Today we share the first Field Dispatch from our latest addition to the correspondent team, Angela Esco Elder. Angela is an Assistant Professor of History at Converse College in South Carolina. She is currently revising her dissertation on Confederate widowhood for publication; her dissertation won the SHA C. Vann Woodward Dissertation Prize and St. George Tucker Society’s Melvin E. Bradford Dissertation Prize. Elder recently published a co-edited collection, Practical Strangers: The Courtship Correspondence of Nathaniel Dawson and Elodie Todd, Sister of Mary Todd Lincoln.On Muster, she will be writing on women’s history and gender history topics.

Todd Heisler, “Final Salute” series, 2008. Courtesy of the New York Times.

On July 7, 2018, numerous headlines informed the public of a “US service member killed in ‘insider attack’ in Afghanistan.”[1] The statement came just days after our Facebook feeds filled with Fourth of July red, white, and blue, with videos of fireworks, coordinated family outfits, and patriotic inspiration posted in abundance. Not long before that, Memorial Day brought its share of American flag memes and quotes about soldiers’ sacrifices. Summer holidays offer a powerful reminder that American freedom is intertwined with American death. Yet, even as we offer our condolences and prayers to the families of fallen heroes, the national narrative often remains on the one who gave “the ultimate sacrifice.” We focus on the deceased soldiers. We print their stories. What about those loved ones, who are sentenced to life?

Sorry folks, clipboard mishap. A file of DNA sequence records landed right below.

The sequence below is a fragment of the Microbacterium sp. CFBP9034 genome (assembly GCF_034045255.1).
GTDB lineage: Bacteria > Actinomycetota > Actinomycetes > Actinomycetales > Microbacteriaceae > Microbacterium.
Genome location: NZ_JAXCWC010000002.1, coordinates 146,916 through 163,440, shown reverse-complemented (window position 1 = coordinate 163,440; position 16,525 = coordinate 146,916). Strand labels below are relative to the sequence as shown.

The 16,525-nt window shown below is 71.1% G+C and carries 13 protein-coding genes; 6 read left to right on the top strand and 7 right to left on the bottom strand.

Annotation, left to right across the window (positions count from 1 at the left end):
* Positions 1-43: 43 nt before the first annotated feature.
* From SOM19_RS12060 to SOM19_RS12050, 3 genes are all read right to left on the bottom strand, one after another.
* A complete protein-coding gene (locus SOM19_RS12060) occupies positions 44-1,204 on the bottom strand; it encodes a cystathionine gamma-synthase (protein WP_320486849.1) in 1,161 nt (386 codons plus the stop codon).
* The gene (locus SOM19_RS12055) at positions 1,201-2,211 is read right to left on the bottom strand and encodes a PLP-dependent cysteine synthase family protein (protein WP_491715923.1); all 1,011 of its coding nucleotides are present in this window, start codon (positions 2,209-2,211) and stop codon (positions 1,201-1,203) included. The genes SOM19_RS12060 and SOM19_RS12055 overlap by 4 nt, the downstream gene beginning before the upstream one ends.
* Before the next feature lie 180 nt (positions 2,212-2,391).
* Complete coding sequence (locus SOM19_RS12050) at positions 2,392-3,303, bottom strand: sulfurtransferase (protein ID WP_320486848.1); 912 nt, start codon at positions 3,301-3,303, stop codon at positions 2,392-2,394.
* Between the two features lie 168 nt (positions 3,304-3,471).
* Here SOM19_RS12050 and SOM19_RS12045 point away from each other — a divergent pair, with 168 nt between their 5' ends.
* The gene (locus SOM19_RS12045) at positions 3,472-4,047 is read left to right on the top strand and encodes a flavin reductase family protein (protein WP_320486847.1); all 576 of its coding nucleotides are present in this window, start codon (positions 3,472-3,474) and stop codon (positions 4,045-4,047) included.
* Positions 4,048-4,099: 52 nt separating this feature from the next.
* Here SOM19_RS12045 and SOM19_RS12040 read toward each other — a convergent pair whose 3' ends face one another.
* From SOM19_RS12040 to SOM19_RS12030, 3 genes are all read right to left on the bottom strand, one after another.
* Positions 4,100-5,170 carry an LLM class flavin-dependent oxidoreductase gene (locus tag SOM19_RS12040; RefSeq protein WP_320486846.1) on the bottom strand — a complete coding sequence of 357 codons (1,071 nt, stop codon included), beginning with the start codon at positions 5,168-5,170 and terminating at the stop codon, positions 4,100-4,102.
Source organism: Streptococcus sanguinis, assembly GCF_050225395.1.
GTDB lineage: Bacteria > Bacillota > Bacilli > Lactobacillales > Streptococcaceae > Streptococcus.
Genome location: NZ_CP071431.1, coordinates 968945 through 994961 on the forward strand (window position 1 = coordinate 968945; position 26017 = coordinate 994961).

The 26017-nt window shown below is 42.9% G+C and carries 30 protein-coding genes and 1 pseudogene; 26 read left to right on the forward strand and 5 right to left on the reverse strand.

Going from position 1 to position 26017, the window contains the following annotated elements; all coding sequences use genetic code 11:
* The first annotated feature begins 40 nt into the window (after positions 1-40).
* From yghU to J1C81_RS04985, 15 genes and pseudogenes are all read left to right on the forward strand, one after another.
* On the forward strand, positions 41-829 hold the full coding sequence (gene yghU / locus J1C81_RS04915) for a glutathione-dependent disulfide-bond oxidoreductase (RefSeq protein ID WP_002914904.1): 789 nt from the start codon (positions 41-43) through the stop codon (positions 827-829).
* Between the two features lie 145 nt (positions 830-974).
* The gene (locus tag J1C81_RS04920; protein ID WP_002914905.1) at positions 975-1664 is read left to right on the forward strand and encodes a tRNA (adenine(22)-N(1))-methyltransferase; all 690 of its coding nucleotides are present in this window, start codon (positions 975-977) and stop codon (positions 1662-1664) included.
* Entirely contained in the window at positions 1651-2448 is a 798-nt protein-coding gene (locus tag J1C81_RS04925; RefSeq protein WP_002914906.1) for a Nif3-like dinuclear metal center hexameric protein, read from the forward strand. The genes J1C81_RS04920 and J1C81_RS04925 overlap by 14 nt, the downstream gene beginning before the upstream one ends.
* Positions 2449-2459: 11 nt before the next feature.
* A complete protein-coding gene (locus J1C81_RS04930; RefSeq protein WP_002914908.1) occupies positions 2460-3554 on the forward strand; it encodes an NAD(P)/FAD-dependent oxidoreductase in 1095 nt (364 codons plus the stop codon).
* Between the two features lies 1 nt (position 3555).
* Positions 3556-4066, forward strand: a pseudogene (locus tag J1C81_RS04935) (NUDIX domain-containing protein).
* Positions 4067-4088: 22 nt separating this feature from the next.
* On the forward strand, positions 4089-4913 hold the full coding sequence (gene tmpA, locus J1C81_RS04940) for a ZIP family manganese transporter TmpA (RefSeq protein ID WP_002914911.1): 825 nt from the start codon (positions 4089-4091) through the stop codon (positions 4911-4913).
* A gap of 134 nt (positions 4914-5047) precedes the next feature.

When I started graduate school, I found myself drawn to stories of loss in the Civil War, sifting through letters tucked away in archives across the South. This was not a topic I expected to fall into. I blame Stephen Berry and John Inscoe, who sent me into the University of Georgia archives to find a seminar topic. The Special Collections in Athens weren’t as fancy as they are now. Back then, the archives existed in a room tucked away in a dated corner of the library, walls overburdened with artifacts, sunlight catching the dust as it floated lazily through the air. Or perhaps that’s the nostalgia of a first archival experience speaking. Either way, in I walked, wanting to read something about women and the Civil War. I have since come up with theory-laden scholarly justifications to support this pursuit, but at the time, the honest truth was that I was just interested in it. I loved stories. I loved writing. I was curious what the war was like for women and had no idea there was already a vast amount of scholarship behind it. So, I began reading through boxes of correspondence.

The entire article can be viewed on the Journal of the Civil War Era Muster blog.

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